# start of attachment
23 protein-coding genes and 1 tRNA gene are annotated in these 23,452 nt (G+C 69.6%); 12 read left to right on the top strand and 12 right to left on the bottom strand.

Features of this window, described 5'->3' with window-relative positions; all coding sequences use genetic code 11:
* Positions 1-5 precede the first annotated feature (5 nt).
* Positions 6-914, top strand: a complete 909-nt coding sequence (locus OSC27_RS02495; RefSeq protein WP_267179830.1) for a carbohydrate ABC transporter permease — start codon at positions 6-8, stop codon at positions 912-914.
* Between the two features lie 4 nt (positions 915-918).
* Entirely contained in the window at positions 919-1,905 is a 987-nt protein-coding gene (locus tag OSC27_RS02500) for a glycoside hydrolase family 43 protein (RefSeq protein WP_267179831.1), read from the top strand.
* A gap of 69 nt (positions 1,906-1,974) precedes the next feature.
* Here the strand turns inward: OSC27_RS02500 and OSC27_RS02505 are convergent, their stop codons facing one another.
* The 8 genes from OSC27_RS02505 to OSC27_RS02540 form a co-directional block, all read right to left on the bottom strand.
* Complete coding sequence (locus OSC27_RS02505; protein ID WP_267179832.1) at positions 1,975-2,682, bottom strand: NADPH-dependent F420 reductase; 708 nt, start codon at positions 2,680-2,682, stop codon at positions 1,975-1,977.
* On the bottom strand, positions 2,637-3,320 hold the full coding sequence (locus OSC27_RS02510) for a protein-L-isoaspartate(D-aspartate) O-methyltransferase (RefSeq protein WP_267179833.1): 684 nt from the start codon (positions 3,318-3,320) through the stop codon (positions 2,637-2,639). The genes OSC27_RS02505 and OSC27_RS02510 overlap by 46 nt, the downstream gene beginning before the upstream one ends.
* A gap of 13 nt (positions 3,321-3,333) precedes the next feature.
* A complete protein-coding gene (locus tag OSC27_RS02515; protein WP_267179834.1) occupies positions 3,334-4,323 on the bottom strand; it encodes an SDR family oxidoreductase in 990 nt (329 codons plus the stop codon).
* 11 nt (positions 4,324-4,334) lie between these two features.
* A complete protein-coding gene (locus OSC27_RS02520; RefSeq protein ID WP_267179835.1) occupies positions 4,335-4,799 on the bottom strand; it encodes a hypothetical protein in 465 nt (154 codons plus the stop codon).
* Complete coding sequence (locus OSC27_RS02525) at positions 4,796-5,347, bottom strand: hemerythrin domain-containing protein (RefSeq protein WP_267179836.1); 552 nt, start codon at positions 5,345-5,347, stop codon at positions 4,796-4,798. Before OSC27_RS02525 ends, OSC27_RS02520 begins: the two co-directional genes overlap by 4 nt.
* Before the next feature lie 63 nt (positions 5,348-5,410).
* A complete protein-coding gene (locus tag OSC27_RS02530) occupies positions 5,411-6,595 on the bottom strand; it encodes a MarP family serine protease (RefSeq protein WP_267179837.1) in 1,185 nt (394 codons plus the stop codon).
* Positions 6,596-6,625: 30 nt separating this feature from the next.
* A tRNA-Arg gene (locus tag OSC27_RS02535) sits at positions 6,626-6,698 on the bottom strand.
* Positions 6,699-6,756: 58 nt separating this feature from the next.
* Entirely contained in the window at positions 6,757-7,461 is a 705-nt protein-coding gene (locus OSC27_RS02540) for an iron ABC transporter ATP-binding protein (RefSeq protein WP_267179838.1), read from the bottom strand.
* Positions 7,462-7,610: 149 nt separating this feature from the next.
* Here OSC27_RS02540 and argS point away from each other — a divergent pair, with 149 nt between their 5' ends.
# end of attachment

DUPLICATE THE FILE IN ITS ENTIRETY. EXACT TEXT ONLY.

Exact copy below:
23 protein-coding genes and 1 tRNA gene are annotated in these 23,452 nt (G+C 69.6%); 12 read left to right on the top strand and 12 right to left on the bottom strand.

Features of this window, described 5'->3' with window-relative positions; all coding sequences use genetic code 11:
* Positions 1-5 precede the first annotated feature (5 nt).
* Positions 6-914, top strand: a complete 909-nt coding sequence (locus OSC27_RS02495; RefSeq protein WP_267179830.1) for a carbohydrate ABC transporter permease — start codon at positions 6-8, stop codon at positions 912-914.
* Between the two features lie 4 nt (positions 915-918).
* Entirely contained in the window at positions 919-1,905 is a 987-nt protein-coding gene (locus tag OSC27_RS02500) for a glycoside hydrolase family 43 protein (RefSeq protein WP_267179831.1), read from the top strand.
* A gap of 69 nt (positions 1,906-1,974) precedes the next feature.
* Here the strand turns inward: OSC27_RS02500 and OSC27_RS02505 are convergent, their stop codons facing one another.
* The 8 genes from OSC27_RS02505 to OSC27_RS02540 form a co-directional block, all read right to left on the bottom strand.
* Complete coding sequence (locus OSC27_RS02505; protein ID WP_267179832.1) at positions 1,975-2,682, bottom strand: NADPH-dependent F420 reductase; 708 nt, start codon at positions 2,680-2,682, stop codon at positions 1,975-1,977.
* On the bottom strand, positions 2,637-3,320 hold the full coding sequence (locus OSC27_RS02510) for a protein-L-isoaspartate(D-aspartate) O-methyltransferase (RefSeq protein WP_267179833.1): 684 nt from the start codon (positions 3,318-3,320) through the stop codon (positions 2,637-2,639). The genes OSC27_RS02505 and OSC27_RS02510 overlap by 46 nt, the downstream gene beginning before the upstream one ends.
* A gap of 13 nt (positions 3,321-3,333) precedes the next feature.
* A complete protein-coding gene (locus tag OSC27_RS02515; protein WP_267179834.1) occupies positions 3,334-4,323 on the bottom strand; it encodes an SDR family oxidoreductase in 990 nt (329 codons plus the stop codon).
* 11 nt (positions 4,324-4,334) lie between these two features.
* A complete protein-coding gene (locus OSC27_RS02520; RefSeq protein ID WP_267179835.1) occupies positions 4,335-4,799 on the bottom strand; it encodes a hypothetical protein in 465 nt (154 codons plus the stop codon).
* Complete coding sequence (locus OSC27_RS02525) at positions 4,796-5,347, bottom strand: hemerythrin domain-containing protein (RefSeq protein WP_267179836.1); 552 nt, start codon at positions 5,345-5,347, stop codon at positions 4,796-4,798. Before OSC27_RS02525 ends, OSC27_RS02520 begins: the two co-directional genes overlap by 4 nt.
* Before the next feature lie 63 nt (positions 5,348-5,410).
* A complete protein-coding gene (locus tag OSC27_RS02530) occupies positions 5,411-6,595 on the bottom strand; it encodes a MarP family serine protease (RefSeq protein WP_267179837.1) in 1,185 nt (394 codons plus the stop codon).
* Positions 6,596-6,625: 30 nt separating this feature from the next.
* A tRNA-Arg gene (locus tag OSC27_RS02535) sits at positions 6,626-6,698 on the bottom strand.
* Positions 6,699-6,756: 58 nt separating this feature from the next.
* Entirely contained in the window at positions 6,757-7,461 is a 705-nt protein-coding gene (locus OSC27_RS02540) for an iron ABC transporter ATP-binding protein (RefSeq protein WP_267179838.1), read from the bottom strand.
* Positions 7,462-7,610: 149 nt separating this feature from the next.
* Here OSC27_RS02540 and argS point away from each other — a divergent pair, with 149 nt between their 5' ends.